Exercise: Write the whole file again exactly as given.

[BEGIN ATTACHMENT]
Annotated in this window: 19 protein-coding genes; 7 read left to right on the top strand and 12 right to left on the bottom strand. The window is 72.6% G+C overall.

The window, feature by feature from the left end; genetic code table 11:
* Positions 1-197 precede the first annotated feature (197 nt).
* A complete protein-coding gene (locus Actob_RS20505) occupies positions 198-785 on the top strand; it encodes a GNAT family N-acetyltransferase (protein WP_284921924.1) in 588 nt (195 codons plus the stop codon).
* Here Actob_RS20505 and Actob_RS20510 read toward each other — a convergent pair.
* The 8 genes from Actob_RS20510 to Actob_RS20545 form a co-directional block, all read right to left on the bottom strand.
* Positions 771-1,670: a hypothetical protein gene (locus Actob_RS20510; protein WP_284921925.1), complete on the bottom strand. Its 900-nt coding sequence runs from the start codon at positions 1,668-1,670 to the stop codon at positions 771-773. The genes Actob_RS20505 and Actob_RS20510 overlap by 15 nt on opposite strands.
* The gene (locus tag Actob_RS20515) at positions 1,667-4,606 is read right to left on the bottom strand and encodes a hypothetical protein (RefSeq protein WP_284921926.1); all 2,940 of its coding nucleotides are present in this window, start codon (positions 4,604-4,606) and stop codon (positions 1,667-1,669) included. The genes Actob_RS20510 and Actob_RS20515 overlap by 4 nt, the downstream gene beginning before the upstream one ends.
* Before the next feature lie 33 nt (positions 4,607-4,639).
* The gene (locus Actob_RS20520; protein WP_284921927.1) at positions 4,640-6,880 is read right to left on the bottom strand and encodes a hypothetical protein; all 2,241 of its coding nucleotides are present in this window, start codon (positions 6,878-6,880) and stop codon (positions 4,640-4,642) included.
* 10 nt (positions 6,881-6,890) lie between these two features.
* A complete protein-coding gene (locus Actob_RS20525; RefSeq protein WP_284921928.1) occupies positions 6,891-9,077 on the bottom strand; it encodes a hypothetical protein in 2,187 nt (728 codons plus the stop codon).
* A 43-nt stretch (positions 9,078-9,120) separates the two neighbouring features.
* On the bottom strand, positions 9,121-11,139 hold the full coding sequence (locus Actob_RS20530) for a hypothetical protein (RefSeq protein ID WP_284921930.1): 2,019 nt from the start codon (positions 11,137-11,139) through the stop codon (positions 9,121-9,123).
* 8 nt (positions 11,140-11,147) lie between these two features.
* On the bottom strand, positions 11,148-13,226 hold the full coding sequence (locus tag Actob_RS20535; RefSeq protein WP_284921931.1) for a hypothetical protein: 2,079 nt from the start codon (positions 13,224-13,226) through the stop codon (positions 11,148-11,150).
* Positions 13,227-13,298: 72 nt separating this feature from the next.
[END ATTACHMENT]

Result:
Annotated in this window: 19 protein-coding genes; 7 read left to right on the top strand and 12 right to left on the bottom strand. The window is 72.6% G+C overall.

The window, feature by feature from the left end; genetic code table 11:
* Positions 1-197 precede the first annotated feature (197 nt).
* A complete protein-coding gene (locus Actob_RS20505) occupies positions 198-785 on the top strand; it encodes a GNAT family N-acetyltransferase (protein WP_284921924.1) in 588 nt (195 codons plus the stop codon).
* Here Actob_RS20505 and Actob_RS20510 read toward each other — a convergent pair.
* The 8 genes from Actob_RS20510 to Actob_RS20545 form a co-directional block, all read right to left on the bottom strand.
* Positions 771-1,670: a hypothetical protein gene (locus Actob_RS20510; protein WP_284921925.1), complete on the bottom strand. Its 900-nt coding sequence runs from the start codon at positions 1,668-1,670 to the stop codon at positions 771-773. The genes Actob_RS20505 and Actob_RS20510 overlap by 15 nt on opposite strands.
* The gene (locus tag Actob_RS20515) at positions 1,667-4,606 is read right to left on the bottom strand and encodes a hypothetical protein (RefSeq protein WP_284921926.1); all 2,940 of its coding nucleotides are present in this window, start codon (positions 4,604-4,606) and stop codon (positions 1,667-1,669) included. The genes Actob_RS20510 and Actob_RS20515 overlap by 4 nt, the downstream gene beginning before the upstream one ends.
* Before the next feature lie 33 nt (positions 4,607-4,639).
* The gene (locus Actob_RS20520; protein WP_284921927.1) at positions 4,640-6,880 is read right to left on the bottom strand and encodes a hypothetical protein; all 2,241 of its coding nucleotides are present in this window, start codon (positions 6,878-6,880) and stop codon (positions 4,640-4,642) included.
* 10 nt (positions 6,881-6,890) lie between these two features.
* A complete protein-coding gene (locus Actob_RS20525; RefSeq protein WP_284921928.1) occupies positions 6,891-9,077 on the bottom strand; it encodes a hypothetical protein in 2,187 nt (728 codons plus the stop codon).
* A 43-nt stretch (positions 9,078-9,120) separates the two neighbouring features.
* On the bottom strand, positions 9,121-11,139 hold the full coding sequence (locus Actob_RS20530) for a hypothetical protein (RefSeq protein ID WP_284921930.1): 2,019 nt from the start codon (positions 11,137-11,139) through the stop codon (positions 9,121-9,123).
* 8 nt (positions 11,140-11,147) lie between these two features.
* On the bottom strand, positions 11,148-13,226 hold the full coding sequence (locus tag Actob_RS20535; RefSeq protein WP_284921931.1) for a hypothetical protein: 2,079 nt from the start codon (positions 13,224-13,226) through the stop codon (positions 11,148-11,150).
* Positions 13,227-13,298: 72 nt separating this feature from the next.